MNOD: Your past concerts have incorporated a stunning visual element to elevate the audience’s experience. Are you doing something similar this time around?
Wilson: I’ve had to scale back slightly this time due to certain venues not being able to accommodate my production, but we still have the screens and the quadraphonic sound. I’ve always wanted to create a cinematic experience for people, so the visuals complement the lyrical content of the music.
MNOD: I’m always amazed that you’re not a household name in America given this country’s historical affinity for rock music. Why do you think your material has struggled to catch on in the US?
Wilson: Ironically, the two areas responsible for popularizing rock music are the same ones that have turned their back on it in recent times. American and British listeners have become jaded when it comes to rock, which is sad in a way. DJ culture and hip hop have become the new mainstream in the US and UK, but that’s not the case in places like India, Russia, South America, and Eastern Europe. Those cultures still have a passion and fury for rock that doesn’t dissipate. Unfortunately, I don’t think rock has ever been more invisible in the US and UK than it is now.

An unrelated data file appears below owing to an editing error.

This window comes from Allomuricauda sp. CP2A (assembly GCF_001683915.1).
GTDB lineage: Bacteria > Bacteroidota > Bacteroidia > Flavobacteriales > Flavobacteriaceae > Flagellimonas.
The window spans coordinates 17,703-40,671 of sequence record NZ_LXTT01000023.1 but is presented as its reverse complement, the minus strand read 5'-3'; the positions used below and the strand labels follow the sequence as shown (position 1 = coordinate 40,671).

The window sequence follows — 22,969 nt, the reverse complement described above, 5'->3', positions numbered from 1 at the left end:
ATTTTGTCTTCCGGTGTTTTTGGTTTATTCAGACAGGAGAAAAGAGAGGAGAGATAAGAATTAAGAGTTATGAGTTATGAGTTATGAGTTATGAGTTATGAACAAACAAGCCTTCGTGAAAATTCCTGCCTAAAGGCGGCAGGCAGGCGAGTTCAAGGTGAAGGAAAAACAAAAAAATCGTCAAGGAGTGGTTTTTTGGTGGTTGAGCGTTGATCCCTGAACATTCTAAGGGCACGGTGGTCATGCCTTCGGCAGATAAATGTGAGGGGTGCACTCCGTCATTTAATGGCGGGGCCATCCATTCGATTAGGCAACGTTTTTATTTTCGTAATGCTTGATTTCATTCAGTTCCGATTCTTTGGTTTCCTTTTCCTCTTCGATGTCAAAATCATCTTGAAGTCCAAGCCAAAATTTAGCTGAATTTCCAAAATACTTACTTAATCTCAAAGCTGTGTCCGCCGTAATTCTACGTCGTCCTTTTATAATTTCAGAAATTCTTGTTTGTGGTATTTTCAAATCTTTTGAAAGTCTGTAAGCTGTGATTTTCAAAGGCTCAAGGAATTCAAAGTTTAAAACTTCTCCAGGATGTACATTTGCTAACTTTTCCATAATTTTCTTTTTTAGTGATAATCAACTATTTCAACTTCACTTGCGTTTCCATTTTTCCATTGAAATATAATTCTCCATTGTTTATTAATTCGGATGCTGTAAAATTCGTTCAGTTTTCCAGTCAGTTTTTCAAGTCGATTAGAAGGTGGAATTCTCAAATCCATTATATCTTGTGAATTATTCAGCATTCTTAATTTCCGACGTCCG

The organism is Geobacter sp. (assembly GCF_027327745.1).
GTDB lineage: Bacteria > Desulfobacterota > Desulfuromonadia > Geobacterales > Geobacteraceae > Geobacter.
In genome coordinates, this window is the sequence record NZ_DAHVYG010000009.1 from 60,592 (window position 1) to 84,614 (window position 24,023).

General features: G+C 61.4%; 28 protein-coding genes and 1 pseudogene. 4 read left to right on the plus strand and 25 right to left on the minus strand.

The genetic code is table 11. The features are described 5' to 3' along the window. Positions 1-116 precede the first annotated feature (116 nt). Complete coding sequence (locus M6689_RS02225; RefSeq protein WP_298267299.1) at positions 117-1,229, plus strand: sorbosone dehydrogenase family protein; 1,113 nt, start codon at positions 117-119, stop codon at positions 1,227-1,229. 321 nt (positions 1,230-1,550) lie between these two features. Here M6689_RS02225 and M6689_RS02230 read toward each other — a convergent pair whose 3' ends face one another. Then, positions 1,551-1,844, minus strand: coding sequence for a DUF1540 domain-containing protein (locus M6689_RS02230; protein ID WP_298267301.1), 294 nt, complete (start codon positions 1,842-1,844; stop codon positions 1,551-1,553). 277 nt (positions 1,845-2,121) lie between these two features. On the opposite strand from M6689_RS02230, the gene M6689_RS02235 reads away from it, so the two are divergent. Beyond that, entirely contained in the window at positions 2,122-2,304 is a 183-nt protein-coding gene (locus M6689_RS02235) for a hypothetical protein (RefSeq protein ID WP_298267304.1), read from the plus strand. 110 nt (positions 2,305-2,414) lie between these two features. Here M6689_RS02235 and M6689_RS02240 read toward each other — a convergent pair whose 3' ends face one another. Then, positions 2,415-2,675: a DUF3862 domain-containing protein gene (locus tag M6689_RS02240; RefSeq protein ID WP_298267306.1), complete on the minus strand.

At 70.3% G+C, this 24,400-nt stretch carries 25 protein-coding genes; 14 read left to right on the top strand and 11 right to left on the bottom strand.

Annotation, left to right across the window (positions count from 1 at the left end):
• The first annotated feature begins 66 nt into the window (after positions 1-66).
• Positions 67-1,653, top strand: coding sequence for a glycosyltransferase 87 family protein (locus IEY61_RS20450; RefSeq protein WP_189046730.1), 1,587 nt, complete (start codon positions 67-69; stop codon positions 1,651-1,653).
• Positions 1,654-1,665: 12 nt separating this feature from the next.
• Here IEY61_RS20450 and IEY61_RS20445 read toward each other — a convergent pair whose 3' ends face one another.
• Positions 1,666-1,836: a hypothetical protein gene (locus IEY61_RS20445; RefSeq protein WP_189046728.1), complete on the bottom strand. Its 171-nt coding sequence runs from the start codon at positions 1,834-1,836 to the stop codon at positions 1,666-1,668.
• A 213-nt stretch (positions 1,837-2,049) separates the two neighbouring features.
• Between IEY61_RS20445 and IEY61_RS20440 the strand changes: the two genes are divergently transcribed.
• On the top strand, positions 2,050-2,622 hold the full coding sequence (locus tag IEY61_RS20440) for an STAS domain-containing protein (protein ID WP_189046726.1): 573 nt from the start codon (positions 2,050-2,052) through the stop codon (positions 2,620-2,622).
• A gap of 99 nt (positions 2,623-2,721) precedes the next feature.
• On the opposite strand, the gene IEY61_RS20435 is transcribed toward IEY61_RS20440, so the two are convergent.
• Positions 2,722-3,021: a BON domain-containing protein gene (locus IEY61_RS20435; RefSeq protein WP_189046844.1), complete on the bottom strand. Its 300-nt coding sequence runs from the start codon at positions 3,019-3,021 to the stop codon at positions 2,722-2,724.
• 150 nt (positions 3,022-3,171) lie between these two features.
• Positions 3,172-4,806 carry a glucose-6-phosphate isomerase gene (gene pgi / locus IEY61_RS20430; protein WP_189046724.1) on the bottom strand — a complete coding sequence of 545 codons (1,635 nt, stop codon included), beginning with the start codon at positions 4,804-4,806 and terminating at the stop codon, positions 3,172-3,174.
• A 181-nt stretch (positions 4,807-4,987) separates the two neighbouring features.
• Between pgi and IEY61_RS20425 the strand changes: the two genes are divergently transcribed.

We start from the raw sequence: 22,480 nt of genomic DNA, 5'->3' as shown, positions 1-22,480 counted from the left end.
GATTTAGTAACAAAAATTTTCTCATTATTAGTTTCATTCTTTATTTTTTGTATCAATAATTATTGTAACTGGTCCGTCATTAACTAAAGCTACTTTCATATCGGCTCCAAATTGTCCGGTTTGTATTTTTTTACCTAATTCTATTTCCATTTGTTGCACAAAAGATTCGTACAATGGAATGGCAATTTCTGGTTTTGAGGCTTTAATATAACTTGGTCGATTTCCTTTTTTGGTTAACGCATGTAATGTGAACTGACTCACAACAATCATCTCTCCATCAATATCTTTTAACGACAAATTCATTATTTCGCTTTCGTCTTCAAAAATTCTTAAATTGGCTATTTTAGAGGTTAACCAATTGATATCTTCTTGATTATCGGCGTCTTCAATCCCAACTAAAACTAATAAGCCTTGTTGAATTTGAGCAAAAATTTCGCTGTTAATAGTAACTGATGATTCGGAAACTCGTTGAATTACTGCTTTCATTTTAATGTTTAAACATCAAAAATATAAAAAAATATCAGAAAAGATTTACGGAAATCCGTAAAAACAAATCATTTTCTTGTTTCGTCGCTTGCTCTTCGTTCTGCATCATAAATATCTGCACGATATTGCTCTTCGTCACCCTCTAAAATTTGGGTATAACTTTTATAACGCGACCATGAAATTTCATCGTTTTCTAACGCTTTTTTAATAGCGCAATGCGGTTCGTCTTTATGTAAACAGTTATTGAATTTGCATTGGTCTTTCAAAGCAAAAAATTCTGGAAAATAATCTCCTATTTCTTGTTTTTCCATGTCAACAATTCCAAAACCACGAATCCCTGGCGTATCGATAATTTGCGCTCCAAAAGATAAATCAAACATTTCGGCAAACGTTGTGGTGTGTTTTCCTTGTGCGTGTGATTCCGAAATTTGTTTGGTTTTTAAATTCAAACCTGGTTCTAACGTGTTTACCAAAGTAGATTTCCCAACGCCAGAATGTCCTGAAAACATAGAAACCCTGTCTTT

MNOD: How do you feel about using social media as a musician?
Wilson: I resisted it for years, but now I’ve become more open to utilizing it for certain things. I think it detracts from the mystery of rock and pop music by allowing us to know too much about artists. Some of the biggest stars of the past like Prince valued their anonymity and that was an important part of maintaining the magic. I’ve tried to strike the right balance in my personal and professional life, because, if I don’t use any social media, I risk cutting out a portion of the audience that is under 40. I still make use of Spotify and Instagram, because I do think they can be valuable tools for getting music and information out.